The Jobs Report: Nothing to Write Home About
12:00 AM, Aug 4, 2012 • By IRWIN M. STELZER
Nor is any of this likely to improve soon. Stanford University professor Edward Lazear estimates that the rate of job creation is so slow that employment will not reach pre-recession levels until 2016. One “headwind,” to use the word now applied to any drag on economic growth, is the situation faced by small businesses. Studies by Lowell Ricketts and Juan Sánchez, also of the Federal Reserve Bank of St. Louis, show that small firms did a better job of maintaining employment in the recession than did big companies. And these small companies are generally regarded as key to any acceleration in job creation. But small firms are being hit especially hard by the provisions of Obamacare. If they grow to more than 50 employees they will have to provide expensive health care insurance, or pay a fine. Several fast-food franchisees report that in order to avoid these ruinous costs they have aborted plans to grow beyond 49 workers.
In a land of bad news, even moderately good news is a reason for rejoicing. The housing market continues its steady rebound. The closely watched S&P Case-Shiller home price index has risen for four consecutive months in 18 of the 20 cities covered by the index, and all 20 cities recorded increases in May, the last month for which data are available. Prices are now about where they were at this time last year—a big deal after continual reports of drops from year-ago levels. Inventories of unsold homes and vacant homes offered for rent are down. Along with continued low mortgage interest rates, this improvement in prices and the inventory picture has driven shares in homebuilders up some 50 percent this year, about five times the rise in the overall S&P index of 500 shares. But even in this sector there are reasons to worry. After a strong May, sales of newly-built, single-family homes plunged by 8.4 percent in June. And pending home sales—deals that are agreed but not completed—also fell.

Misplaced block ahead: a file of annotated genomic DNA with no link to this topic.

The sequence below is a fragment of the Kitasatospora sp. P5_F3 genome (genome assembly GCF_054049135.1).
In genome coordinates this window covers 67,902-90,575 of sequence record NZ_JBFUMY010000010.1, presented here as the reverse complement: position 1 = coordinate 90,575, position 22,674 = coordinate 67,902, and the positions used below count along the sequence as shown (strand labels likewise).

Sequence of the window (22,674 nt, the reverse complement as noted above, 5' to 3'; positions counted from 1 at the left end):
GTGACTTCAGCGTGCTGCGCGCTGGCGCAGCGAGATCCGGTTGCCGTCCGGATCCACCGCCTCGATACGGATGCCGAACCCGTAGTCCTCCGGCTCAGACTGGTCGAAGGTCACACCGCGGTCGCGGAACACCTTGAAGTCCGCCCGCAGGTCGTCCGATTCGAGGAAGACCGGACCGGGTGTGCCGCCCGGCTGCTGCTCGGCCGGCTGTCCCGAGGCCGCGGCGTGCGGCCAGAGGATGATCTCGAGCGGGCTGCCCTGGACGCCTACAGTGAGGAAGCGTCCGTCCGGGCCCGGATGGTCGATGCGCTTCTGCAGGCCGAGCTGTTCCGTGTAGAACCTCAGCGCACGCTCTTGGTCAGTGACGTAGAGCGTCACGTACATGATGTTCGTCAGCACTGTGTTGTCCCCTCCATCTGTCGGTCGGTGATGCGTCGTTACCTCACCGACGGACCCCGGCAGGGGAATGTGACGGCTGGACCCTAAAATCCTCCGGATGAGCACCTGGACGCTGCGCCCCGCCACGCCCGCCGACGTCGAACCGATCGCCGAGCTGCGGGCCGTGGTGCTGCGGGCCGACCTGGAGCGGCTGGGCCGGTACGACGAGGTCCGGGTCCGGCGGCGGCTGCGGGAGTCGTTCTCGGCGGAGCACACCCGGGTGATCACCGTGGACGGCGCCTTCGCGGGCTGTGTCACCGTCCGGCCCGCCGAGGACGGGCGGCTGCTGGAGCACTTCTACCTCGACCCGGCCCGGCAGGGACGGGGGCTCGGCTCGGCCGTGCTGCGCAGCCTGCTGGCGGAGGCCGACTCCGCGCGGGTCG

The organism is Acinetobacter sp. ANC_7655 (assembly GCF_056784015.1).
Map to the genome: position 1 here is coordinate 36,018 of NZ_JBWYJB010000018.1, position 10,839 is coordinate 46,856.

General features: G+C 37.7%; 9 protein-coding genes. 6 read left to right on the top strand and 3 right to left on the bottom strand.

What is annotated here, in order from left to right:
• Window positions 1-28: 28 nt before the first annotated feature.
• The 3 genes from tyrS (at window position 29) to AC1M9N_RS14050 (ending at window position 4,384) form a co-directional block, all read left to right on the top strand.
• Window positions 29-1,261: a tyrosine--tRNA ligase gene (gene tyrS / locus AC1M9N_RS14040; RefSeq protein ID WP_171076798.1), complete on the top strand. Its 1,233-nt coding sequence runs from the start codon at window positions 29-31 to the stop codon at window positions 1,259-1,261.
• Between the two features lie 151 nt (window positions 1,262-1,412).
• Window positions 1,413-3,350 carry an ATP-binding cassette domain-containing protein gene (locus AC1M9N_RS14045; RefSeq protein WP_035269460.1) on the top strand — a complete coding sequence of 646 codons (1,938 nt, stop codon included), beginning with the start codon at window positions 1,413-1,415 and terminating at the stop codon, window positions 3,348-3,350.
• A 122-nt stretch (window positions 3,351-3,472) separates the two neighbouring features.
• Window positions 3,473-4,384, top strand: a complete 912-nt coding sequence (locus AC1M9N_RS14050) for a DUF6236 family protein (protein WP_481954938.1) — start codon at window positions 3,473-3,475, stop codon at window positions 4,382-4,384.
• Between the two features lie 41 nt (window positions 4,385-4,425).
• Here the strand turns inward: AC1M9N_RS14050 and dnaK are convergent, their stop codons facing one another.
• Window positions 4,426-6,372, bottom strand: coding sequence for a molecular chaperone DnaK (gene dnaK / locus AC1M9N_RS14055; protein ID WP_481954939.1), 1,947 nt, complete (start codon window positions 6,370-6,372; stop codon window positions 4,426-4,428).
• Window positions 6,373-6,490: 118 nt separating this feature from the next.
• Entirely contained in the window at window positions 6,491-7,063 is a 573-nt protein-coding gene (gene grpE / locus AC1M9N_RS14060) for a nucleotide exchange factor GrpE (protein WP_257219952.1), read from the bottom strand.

There are other shards of good news. More and more homeowners are refinancing their mortgages—trading in higher- for lower-interest mortgages, saving some $2,500-$3,000 per year, cash that should in good part find its way into store tills. And earlier today the Institute for Supply Management (ISM) reported that the service sector grew in July for the 31st consecutive month, with new orders increasing for 36 straight months. But non-manufacturing employment, which had been growing, contracted.
All in all, as Art Cashin, veteran director of floor operations for UBS Financial Services told a CNBC television audience, we are “above stall speed, but not by much … not enough to write home to mother about.” Or allow Fed chairman Ben Bernanke to plan a leisurely summer vacation.
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